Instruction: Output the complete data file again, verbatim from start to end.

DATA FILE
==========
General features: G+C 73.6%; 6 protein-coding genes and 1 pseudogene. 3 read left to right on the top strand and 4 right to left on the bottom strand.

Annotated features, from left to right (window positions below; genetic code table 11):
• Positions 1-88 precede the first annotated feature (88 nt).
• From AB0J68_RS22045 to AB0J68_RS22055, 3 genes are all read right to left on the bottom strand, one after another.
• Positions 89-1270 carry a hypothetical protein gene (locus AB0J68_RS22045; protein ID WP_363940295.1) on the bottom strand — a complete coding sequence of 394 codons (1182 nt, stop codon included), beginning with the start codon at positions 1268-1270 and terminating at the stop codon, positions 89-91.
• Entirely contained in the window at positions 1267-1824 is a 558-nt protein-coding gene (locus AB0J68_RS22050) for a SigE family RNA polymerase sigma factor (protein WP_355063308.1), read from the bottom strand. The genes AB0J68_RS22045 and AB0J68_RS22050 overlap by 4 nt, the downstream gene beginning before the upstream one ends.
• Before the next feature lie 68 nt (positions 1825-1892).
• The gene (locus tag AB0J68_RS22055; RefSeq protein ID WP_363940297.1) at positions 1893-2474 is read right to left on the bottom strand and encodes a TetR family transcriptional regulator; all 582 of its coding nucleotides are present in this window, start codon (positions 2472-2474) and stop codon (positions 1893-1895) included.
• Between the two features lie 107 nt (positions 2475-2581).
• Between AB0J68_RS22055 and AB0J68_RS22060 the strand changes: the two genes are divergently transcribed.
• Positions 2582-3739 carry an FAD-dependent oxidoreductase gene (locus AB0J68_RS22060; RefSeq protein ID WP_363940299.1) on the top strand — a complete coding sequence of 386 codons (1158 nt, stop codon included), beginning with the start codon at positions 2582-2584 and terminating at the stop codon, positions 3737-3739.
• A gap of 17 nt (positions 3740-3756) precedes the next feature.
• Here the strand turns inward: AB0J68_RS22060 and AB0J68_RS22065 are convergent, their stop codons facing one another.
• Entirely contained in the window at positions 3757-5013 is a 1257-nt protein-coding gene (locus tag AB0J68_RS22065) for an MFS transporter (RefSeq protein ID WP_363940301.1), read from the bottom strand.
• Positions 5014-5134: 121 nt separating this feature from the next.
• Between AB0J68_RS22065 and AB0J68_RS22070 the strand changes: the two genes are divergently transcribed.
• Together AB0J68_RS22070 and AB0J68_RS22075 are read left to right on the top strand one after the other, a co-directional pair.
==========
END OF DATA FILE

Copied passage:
General features: G+C 73.6%; 6 protein-coding genes and 1 pseudogene. 3 read left to right on the top strand and 4 right to left on the bottom strand.

Annotated features, from left to right (window positions below; genetic code table 11):
• Positions 1-88 precede the first annotated feature (88 nt).
• From AB0J68_RS22045 to AB0J68_RS22055, 3 genes are all read right to left on the bottom strand, one after another.
• Positions 89-1270 carry a hypothetical protein gene (locus AB0J68_RS22045; protein ID WP_363940295.1) on the bottom strand — a complete coding sequence of 394 codons (1182 nt, stop codon included), beginning with the start codon at positions 1268-1270 and terminating at the stop codon, positions 89-91.
• Entirely contained in the window at positions 1267-1824 is a 558-nt protein-coding gene (locus AB0J68_RS22050) for a SigE family RNA polymerase sigma factor (protein WP_355063308.1), read from the bottom strand. The genes AB0J68_RS22045 and AB0J68_RS22050 overlap by 4 nt, the downstream gene beginning before the upstream one ends.
• Before the next feature lie 68 nt (positions 1825-1892).
• The gene (locus tag AB0J68_RS22055; RefSeq protein ID WP_363940297.1) at positions 1893-2474 is read right to left on the bottom strand and encodes a TetR family transcriptional regulator; all 582 of its coding nucleotides are present in this window, start codon (positions 2472-2474) and stop codon (positions 1893-1895) included.
• Between the two features lie 107 nt (positions 2475-2581).
• Between AB0J68_RS22055 and AB0J68_RS22060 the strand changes: the two genes are divergently transcribed.
• Positions 2582-3739 carry an FAD-dependent oxidoreductase gene (locus AB0J68_RS22060; RefSeq protein ID WP_363940299.1) on the top strand — a complete coding sequence of 386 codons (1158 nt, stop codon included), beginning with the start codon at positions 2582-2584 and terminating at the stop codon, positions 3737-3739.
• A gap of 17 nt (positions 3740-3756) precedes the next feature.
• Here the strand turns inward: AB0J68_RS22060 and AB0J68_RS22065 are convergent, their stop codons facing one another.
• Entirely contained in the window at positions 3757-5013 is a 1257-nt protein-coding gene (locus tag AB0J68_RS22065) for an MFS transporter (RefSeq protein ID WP_363940301.1), read from the bottom strand.
• Positions 5014-5134: 121 nt separating this feature from the next.
• Between AB0J68_RS22065 and AB0J68_RS22070 the strand changes: the two genes are divergently transcribed.
• Together AB0J68_RS22070 and AB0J68_RS22075 are read left to right on the top strand one after the other, a co-directional pair.